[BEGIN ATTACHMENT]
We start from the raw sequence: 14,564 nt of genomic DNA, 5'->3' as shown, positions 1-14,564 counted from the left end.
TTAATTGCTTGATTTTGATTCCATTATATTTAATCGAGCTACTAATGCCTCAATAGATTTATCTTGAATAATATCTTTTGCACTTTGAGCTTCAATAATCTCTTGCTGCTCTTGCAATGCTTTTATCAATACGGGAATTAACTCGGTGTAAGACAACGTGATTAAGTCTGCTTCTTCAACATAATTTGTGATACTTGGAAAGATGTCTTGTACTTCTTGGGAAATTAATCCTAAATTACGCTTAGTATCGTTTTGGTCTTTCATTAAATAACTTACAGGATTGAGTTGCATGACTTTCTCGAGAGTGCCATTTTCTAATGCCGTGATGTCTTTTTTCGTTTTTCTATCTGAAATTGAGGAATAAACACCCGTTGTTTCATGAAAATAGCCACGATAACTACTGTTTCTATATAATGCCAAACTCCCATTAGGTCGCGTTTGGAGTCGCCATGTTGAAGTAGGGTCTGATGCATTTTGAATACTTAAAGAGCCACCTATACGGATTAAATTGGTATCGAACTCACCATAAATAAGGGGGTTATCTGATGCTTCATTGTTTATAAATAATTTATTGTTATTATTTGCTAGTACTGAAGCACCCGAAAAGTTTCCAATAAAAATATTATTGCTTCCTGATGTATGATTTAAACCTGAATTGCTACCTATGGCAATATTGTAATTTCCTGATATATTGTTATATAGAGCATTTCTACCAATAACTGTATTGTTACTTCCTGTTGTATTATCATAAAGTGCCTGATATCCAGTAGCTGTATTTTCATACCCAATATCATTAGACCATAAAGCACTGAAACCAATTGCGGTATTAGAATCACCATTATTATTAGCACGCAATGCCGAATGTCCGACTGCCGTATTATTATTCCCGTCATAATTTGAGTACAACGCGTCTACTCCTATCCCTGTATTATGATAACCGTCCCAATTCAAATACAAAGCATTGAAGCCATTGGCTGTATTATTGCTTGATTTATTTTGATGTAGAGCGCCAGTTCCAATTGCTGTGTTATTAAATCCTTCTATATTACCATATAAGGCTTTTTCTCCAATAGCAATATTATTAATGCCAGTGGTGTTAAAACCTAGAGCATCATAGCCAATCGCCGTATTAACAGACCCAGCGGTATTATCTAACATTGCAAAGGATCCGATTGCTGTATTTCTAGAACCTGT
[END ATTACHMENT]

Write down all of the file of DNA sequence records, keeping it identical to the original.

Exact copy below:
We start from the raw sequence: 14,564 nt of genomic DNA, 5'->3' as shown, positions 1-14,564 counted from the left end.
TTAATTGCTTGATTTTGATTCCATTATATTTAATCGAGCTACTAATGCCTCAATAGATTTATCTTGAATAATATCTTTTGCACTTTGAGCTTCAATAATCTCTTGCTGCTCTTGCAATGCTTTTATCAATACGGGAATTAACTCGGTGTAAGACAACGTGATTAAGTCTGCTTCTTCAACATAATTTGTGATACTTGGAAAGATGTCTTGTACTTCTTGGGAAATTAATCCTAAATTACGCTTAGTATCGTTTTGGTCTTTCATTAAATAACTTACAGGATTGAGTTGCATGACTTTCTCGAGAGTGCCATTTTCTAATGCCGTGATGTCTTTTTTCGTTTTTCTATCTGAAATTGAGGAATAAACACCCGTTGTTTCATGAAAATAGCCACGATAACTACTGTTTCTATATAATGCCAAACTCCCATTAGGTCGCGTTTGGAGTCGCCATGTTGAAGTAGGGTCTGATGCATTTTGAATACTTAAAGAGCCACCTATACGGATTAAATTGGTATCGAACTCACCATAAATAAGGGGGTTATCTGATGCTTCATTGTTTATAAATAATTTATTGTTATTATTTGCTAGTACTGAAGCACCCGAAAAGTTTCCAATAAAAATATTATTGCTTCCTGATGTATGATTTAAACCTGAATTGCTACCTATGGCAATATTGTAATTTCCTGATATATTGTTATATAGAGCATTTCTACCAATAACTGTATTGTTACTTCCTGTTGTATTATCATAAAGTGCCTGATATCCAGTAGCTGTATTTTCATACCCAATATCATTAGACCATAAAGCACTGAAACCAATTGCGGTATTAGAATCACCATTATTATTAGCACGCAATGCCGAATGTCCGACTGCCGTATTATTATTCCCGTCATAATTTGAGTACAACGCGTCTACTCCTATCCCTGTATTATGATAACCGTCCCAATTCAAATACAAAGCATTGAAGCCATTGGCTGTATTATTGCTTGATTTATTTTGATGTAGAGCGCCAGTTCCAATTGCTGTGTTATTAAATCCTTCTATATTACCATATAAGGCTTTTTCTCCAATAGCAATATTATTAATGCCAGTGGTGTTAAAACCTAGAGCATCATAGCCAATCGCCGTATTAACAGACCCAGCGGTATTATCTAACATTGCAAAGGATCCGATTGCTGTATTTCTAGAACCTGT